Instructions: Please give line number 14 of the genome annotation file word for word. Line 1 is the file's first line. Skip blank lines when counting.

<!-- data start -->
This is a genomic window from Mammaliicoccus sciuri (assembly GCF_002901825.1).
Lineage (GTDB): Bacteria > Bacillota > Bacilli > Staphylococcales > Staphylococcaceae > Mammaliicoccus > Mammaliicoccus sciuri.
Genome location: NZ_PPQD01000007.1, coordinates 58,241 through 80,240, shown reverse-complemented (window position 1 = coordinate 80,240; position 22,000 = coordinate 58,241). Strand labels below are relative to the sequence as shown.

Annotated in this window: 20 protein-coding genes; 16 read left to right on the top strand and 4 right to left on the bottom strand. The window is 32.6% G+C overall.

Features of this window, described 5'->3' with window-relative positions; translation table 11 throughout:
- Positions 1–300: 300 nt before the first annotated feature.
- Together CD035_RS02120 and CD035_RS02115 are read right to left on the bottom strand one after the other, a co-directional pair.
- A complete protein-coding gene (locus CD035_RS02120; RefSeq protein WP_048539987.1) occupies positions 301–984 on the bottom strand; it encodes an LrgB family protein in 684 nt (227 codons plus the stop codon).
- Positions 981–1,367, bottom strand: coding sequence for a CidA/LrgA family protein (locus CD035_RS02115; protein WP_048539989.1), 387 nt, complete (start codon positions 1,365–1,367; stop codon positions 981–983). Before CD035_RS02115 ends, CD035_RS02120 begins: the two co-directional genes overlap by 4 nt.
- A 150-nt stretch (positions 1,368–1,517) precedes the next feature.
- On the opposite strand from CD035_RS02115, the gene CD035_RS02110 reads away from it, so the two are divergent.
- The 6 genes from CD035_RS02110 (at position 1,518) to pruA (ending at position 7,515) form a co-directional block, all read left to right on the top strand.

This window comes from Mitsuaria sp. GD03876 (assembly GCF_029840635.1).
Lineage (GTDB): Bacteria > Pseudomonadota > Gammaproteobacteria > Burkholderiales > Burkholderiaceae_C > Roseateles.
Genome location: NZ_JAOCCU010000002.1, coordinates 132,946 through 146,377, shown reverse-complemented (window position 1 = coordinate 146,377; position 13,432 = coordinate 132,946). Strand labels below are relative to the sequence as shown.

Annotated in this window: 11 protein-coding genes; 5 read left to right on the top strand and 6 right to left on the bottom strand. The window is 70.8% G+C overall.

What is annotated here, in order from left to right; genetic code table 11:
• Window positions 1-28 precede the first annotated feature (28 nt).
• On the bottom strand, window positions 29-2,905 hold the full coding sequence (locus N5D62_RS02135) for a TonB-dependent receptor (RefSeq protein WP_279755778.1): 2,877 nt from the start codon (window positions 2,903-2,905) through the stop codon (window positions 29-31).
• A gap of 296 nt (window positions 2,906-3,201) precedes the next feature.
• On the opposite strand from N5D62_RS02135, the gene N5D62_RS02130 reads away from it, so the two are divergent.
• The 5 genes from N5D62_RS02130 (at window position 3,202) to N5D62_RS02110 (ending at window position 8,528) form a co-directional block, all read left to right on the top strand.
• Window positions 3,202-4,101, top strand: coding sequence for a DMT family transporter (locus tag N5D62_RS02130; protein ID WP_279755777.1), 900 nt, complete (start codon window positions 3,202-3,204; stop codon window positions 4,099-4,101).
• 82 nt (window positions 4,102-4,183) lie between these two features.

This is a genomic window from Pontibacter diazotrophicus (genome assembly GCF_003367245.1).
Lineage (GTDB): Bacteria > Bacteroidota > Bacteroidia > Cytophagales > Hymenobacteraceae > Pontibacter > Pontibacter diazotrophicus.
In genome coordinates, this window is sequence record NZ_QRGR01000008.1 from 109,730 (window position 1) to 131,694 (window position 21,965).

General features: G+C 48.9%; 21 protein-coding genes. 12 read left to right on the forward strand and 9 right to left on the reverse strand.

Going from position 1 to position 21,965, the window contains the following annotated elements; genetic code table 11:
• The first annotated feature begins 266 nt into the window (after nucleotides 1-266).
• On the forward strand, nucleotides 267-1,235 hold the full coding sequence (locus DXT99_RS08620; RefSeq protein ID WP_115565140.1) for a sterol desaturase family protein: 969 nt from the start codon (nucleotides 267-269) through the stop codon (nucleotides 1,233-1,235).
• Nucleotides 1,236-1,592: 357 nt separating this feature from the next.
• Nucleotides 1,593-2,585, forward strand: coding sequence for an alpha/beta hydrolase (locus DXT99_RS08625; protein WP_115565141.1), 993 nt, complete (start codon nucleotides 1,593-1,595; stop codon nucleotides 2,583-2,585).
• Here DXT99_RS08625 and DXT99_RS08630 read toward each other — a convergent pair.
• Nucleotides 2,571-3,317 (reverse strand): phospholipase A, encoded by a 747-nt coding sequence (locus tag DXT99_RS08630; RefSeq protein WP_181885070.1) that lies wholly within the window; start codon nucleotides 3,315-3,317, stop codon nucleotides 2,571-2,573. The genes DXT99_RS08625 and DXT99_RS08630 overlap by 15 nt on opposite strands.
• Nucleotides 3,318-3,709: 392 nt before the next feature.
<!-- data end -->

Lineage (GTDB): Bacteria > Pseudomonadota > Gammaproteobacteria > Burkholderiales > Burkholderiaceae_C > Roseateles.